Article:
Recently, my mom and I took an all inclusive trip to Cuba. Like roughly 1 million Canadians yearly, we were looking to escape to a beautiful place we could lay beachside. It was a big change for me to be on an all inclusive after 8 months of wandering Asia, but the time with my mom was very special. With all the moving we have done and travelling I have done, it was really our first ‘vacation’ together.
Varadero is a tourist town nestled on 22KM of beautiful white sand beaches. After travelling Asia for 8 months, this long stretch of Cuban beach still held its place high (in my opinion) for most beautiful beaches in the world. The water starts as a crystal clear sea-foam green, and as you look to the horizon your eyes are met with a variety of different blues that eventually reach a gorgeous skyline of many more natural colours. Even more impressive is how clean the beaches are. To someone who has not travelled much beyond an all inclusive resort, this may seem like a no-brainer but unfortuantely plastic litters many of the worlds beaches. My mom and I spent about half an hour picking up plastic off the beach in Varadero because we wanted to do some good that day, but overall, the beaches are very well taken care of.
Beyond the beaches a trip to Cuba can be accompanied by driving in old classic cars, a trip to Havana (Havana oh na na), snorkelling, diving and lots of Spanish dancing. I took my mom snorkelling and it was her first underwater adventure (we are still waiting on our pictures, so pictures to come). That is right, 49 years old and I still got to take her on a ‘first’. This was pretty exciting for me and brought back the excitement to an activity that I have done quite a few times.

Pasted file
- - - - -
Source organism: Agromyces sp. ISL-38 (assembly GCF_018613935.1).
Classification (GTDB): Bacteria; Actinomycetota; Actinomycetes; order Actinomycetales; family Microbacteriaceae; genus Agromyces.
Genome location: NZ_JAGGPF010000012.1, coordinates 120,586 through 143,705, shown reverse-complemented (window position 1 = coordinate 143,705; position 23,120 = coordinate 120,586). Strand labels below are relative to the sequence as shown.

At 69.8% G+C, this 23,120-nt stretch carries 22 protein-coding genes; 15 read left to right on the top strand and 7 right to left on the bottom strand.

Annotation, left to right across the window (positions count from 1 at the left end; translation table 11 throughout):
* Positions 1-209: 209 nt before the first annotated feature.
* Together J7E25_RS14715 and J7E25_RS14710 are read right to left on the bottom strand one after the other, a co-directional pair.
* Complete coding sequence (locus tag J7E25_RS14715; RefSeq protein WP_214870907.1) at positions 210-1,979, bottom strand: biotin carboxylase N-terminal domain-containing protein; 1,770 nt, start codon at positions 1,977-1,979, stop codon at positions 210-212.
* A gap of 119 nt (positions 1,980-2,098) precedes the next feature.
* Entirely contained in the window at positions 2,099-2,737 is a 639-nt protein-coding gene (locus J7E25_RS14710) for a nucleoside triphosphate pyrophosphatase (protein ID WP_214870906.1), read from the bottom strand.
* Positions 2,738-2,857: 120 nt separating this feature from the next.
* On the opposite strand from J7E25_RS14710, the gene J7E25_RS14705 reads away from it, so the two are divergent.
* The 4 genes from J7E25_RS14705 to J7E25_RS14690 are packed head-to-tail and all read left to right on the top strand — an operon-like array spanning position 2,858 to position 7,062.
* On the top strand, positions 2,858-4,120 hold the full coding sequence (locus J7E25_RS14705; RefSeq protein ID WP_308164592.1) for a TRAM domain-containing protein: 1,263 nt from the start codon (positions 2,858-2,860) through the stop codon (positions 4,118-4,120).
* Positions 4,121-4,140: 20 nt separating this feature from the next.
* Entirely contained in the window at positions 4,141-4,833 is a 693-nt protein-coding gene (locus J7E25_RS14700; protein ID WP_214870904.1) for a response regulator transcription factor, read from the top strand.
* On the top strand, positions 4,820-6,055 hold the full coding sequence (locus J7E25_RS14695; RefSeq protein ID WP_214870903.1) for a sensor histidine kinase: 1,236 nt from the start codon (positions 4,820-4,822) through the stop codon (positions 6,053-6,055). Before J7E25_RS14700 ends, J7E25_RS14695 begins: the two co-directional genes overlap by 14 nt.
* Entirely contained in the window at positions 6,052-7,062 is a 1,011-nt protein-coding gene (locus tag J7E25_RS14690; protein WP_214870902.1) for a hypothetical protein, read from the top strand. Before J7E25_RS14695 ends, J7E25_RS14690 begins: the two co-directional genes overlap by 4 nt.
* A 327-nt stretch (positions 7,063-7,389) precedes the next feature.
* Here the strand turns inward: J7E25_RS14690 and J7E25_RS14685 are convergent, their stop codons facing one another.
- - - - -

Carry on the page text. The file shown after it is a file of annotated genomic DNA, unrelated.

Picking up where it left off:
I have been to Cuba 3 times and didn’t always stick to the all inclusive, so here are some of my suggestions to make your trip a little extra: Eat food off the resort! Many people complain about Cuban food but Cubans certainly know how to cook. I am a big fan of the fried plaintain and camarones! I was invited to eat with a local family in Cardenas, wow! the food and company were fantastic. I also ate at a couple local restaurants and was never let down. The food was inexpensive and delicious. My understanding (i hope it is right) is that some shops/restaurants are locally owned while others are owned by the government. Take note of this, as you will see quite a difference in terms of price. I suggest trying the locally owned shops.
Which brings me to suggestion 2: Talk to the locals. I met a local Cuban at a gas station in Cardenas and he spoke amazing English. He explained that he was educated in languages but dropped out of school because if he finished he would of had to become an English professor. He decided that he would make more money working at a resort with his english speaking skills. This sounded crazy to me, but definitely gave me a bit more of an understanding of this man and perhaps some of the decisions Cubans have to make. He, and his family were lovely and welcoming!
Suggestion 3: Rent a scooter or car and go beyond the tourism. It can be a bit pricey but this is a sure way to see more of Cuba without a filter. The country is absolutley gorgeous and the people are very sweet. However, a drive into a town like Cardinez or even Havana without a tour guide will surely let you see some of the poverty and living conditions. While the home I visited in Cardenas was well furnished (lots of Canadian products, brought down to my friend from Canadian), this is not always the case. I was invited into an apartment in Havana from someone trying to sell me cigars and this building was difficult for me to walk through emotionally. There were no ceilings in the hallways or doors on most apartment, the building was littered with people sleeping all over the place and made of all cement. A whole other side of Cuba that we as tourists do not normally see.
Here are some photos from my most recent travels to Cuba with my mom. Enjoy!
Wander With Love,